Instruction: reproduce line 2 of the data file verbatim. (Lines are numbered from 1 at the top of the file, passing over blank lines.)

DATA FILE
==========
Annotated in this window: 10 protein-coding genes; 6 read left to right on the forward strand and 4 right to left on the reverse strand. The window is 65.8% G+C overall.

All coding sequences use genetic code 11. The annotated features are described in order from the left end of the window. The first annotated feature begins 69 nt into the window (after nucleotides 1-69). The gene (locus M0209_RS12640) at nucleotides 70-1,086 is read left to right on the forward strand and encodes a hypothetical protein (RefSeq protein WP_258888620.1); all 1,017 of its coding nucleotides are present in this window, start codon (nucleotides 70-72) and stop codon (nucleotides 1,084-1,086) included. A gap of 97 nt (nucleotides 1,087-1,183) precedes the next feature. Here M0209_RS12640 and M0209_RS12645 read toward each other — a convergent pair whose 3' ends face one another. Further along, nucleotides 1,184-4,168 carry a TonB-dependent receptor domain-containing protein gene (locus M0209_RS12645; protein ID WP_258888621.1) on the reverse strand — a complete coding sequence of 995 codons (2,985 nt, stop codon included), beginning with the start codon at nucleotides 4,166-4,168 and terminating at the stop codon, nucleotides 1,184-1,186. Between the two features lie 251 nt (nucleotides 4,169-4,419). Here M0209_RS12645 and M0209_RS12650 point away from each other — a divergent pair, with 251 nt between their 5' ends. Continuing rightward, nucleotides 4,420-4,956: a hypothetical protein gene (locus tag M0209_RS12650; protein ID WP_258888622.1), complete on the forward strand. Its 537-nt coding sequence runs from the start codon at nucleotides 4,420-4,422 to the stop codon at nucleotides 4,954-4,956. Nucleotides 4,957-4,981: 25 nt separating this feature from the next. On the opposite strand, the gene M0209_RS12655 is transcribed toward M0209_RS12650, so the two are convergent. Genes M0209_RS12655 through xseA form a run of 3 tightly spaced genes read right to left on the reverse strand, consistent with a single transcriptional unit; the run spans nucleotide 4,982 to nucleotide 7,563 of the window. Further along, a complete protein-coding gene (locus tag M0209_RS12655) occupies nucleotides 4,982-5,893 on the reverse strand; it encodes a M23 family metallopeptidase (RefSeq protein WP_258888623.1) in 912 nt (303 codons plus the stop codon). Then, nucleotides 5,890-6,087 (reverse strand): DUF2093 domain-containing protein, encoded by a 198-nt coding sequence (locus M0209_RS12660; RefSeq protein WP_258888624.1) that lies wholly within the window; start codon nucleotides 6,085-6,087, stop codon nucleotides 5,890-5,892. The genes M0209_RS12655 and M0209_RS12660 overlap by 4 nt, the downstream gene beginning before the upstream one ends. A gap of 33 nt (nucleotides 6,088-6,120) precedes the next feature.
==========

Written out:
All coding sequences use genetic code 11. The annotated features are described in order from the left end of the window. The first annotated feature begins 69 nt into the window (after nucleotides 1-69). The gene (locus M0209_RS12640) at nucleotides 70-1,086 is read left to right on the forward strand and encodes a hypothetical protein (RefSeq protein WP_258888620.1); all 1,017 of its coding nucleotides are present in this window, start codon (nucleotides 70-72) and stop codon (nucleotides 1,084-1,086) included. A gap of 97 nt (nucleotides 1,087-1,183) precedes the next feature. Here M0209_RS12640 and M0209_RS12645 read toward each other — a convergent pair whose 3' ends face one another. Further along, nucleotides 1,184-4,168 carry a TonB-dependent receptor domain-containing protein gene (locus M0209_RS12645; protein ID WP_258888621.1) on the reverse strand — a complete coding sequence of 995 codons (2,985 nt, stop codon included), beginning with the start codon at nucleotides 4,166-4,168 and terminating at the stop codon, nucleotides 1,184-1,186. Between the two features lie 251 nt (nucleotides 4,169-4,419). Here M0209_RS12645 and M0209_RS12650 point away from each other — a divergent pair, with 251 nt between their 5' ends. Continuing rightward, nucleotides 4,420-4,956: a hypothetical protein gene (locus tag M0209_RS12650; protein ID WP_258888622.1), complete on the forward strand. Its 537-nt coding sequence runs from the start codon at nucleotides 4,420-4,422 to the stop codon at nucleotides 4,954-4,956. Nucleotides 4,957-4,981: 25 nt separating this feature from the next. On the opposite strand, the gene M0209_RS12655 is transcribed toward M0209_RS12650, so the two are convergent. Genes M0209_RS12655 through xseA form a run of 3 tightly spaced genes read right to left on the reverse strand, consistent with a single transcriptional unit; the run spans nucleotide 4,982 to nucleotide 7,563 of the window. Further along, a complete protein-coding gene (locus tag M0209_RS12655) occupies nucleotides 4,982-5,893 on the reverse strand; it encodes a M23 family metallopeptidase (RefSeq protein WP_258888623.1) in 912 nt (303 codons plus the stop codon). Then, nucleotides 5,890-6,087 (reverse strand): DUF2093 domain-containing protein, encoded by a 198-nt coding sequence (locus M0209_RS12660; RefSeq protein WP_258888624.1) that lies wholly within the window; start codon nucleotides 6,085-6,087, stop codon nucleotides 5,890-5,892. The genes M0209_RS12655 and M0209_RS12660 overlap by 4 nt, the downstream gene beginning before the upstream one ends. A gap of 33 nt (nucleotides 6,088-6,120) precedes the next feature.